The Case Against ASIC Resistance
There has been a lot of discussion recently around ASIC mining, and how to prevent it. The communities of Monero, Sia, Ethereum, and others, have all had discussions about the coming “threat” of ASICs. However, I believe that the benefits of ASICs significantly outweigh their costs. In this post I will first briefly describe the history of mining and the types of hardware used in the process. I will then go into two types of potential mining attacks, and how their effectiveness depends on the hardware being used. Lastly, I will sew up my argument for the benefit of using ASICs to mine as opposed to GPUs.
History of Bitcoin Mining
On January 3rd, 2009, Satoshi Nakamoto became the first miner on the Bitcoin network. And for the first year of its existence, Bitcoin was mined using CPUs. CPUs are general purpose processors found in every computer and smartphone. However, towards the end of 2009 there were talks about the ability to utilize GPUs, which can perform mining calculations hundreds of times faster than a CPU. GPUs are larger processors that are commonly found in gaming computers.
There was a huge profit incentive for people to get their GPUs to start mining, especially if everyone else was still mining with CPUs. By 2013 GPUs were being used almost exclusively to mine, as CPUs were no longer profitable. However, in mid-2013 the first ASICs were introduced, which would quickly replace GPUs.
ASIC stands for Application-Specific Integrated Circuit, which means that the chip is specifically designed to perform one task. In the case of Bitcoin this task is performing the SHA-256 hashing algorithm as fast and as efficiently as possible. For this reason, ASICs can mine hundreds to thousands of times faster than GPUs. By the end of 2013 it was no longer economical to mine Bitcoin with GPUs.
Where GPUs can be used for other things such as gaming, mining other cryptocurrencies, or video rendering, ASICs can only do one task. Therefore, a Bitcoin ASIC miner is useless for anything except mining Bitcoin. This naturally makes their market significantly smaller, giving them a much bigger price tag than a GPU. A top of the line ASIC could run you $2000, whereas GPU’s fall in the range of $200–$800.
The Problem with ASICs
ASICs however, have generally not received a very warm welcome from the crypto community. The main argument against them has to do with their tendency to increase centralization.
Since GPUs are used for a variety of tasks, they are used by a relatively large number of people all over the world. This wide distribution of GPU ownership allows anyone in the world with a GPU to begin mining if they desire to, giving the network more decentralization of people who own the mining hardware.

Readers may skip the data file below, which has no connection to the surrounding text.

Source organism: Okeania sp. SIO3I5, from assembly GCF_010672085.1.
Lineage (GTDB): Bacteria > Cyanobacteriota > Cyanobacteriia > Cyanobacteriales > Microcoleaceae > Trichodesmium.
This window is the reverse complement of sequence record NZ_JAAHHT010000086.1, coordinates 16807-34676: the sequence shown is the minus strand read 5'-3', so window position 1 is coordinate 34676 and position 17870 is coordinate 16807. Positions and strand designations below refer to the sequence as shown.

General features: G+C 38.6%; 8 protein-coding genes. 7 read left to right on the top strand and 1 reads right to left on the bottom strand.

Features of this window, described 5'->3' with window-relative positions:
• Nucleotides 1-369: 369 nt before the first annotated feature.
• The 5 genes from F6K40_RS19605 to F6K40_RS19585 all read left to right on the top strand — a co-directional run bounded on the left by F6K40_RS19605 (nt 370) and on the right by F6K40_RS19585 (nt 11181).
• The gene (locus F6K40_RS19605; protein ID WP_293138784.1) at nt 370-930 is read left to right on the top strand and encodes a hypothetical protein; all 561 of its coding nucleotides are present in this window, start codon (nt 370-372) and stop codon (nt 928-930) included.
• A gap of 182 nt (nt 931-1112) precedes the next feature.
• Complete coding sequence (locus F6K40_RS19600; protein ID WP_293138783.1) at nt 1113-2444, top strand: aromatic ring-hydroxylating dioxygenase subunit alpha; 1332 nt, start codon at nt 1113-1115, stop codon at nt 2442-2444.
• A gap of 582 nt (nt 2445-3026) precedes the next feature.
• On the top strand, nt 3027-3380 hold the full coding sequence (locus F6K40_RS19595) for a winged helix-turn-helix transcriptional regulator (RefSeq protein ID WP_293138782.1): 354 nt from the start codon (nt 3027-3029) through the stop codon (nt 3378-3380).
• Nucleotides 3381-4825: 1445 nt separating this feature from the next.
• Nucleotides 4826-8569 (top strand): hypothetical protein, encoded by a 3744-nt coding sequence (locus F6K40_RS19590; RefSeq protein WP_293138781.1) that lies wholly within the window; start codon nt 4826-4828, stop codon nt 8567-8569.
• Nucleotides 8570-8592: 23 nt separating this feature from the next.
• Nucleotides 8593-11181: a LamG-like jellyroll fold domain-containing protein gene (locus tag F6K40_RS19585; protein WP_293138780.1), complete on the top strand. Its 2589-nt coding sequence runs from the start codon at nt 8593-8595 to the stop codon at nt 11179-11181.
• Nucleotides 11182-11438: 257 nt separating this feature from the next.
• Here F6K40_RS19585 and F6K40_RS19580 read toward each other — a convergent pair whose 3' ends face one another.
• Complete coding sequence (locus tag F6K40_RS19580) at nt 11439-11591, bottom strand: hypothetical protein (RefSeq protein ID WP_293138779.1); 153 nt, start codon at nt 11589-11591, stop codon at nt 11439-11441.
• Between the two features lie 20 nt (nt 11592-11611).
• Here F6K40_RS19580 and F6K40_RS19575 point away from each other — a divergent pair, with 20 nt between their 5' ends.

With an ASIC, most people are not willing to drop thousands of dollars on a computer that can just be used to mine Bitcoin. Additionally, the ASIC you buy will eventually be significantly less effective within a few months of purchasing it as better ones come to market. This makes the resell value of ASICs virtually non-existent. ASICs high price and lack of alternative uses naturally makes them better suited for corporate mining as opposed to hobbyists. For this reason, the Bitcoin network becomes controlled by fewer and fewer actors.
This distinction between the corporate controlled ASICs vs. the rogue GPU mining crypto anarchist is a narrative that I believe to be at the heart of the ASIC-resistant mindset. However there this argument does have some merit, there are risks of having hashrate centralized in its control. As I will go into in the next section, if an entity is able to gain a majority of the hashpower on a PoW blockchain, they are essentially able to attack the network. One would think this is less likely to occur when your mining base is GPU hobbyists. But due to economies of scale for hardware and cheap electricity, GPU mining can be fairly centralized among mining companies too.
The idea of ASIC resistant cryptocurrencies has probably led to more Bitcoin forks than any other reason. Litecoin, Bitcoin Gold, and Zcash are all forks of the Bitcoin code base that, though not their primary alteration, changed the hashing algorithm in an attempt to be more resistant to the development of ASICs. And recently, Monero forked in order to stop the development and use of shadow ASICs on their network.
I will now take a counterpoint to talk about how ASICs actually provide Bitcoin more security than a cryptocurrency that relies solely on GPUs for mining — despite the potential increase of centralization.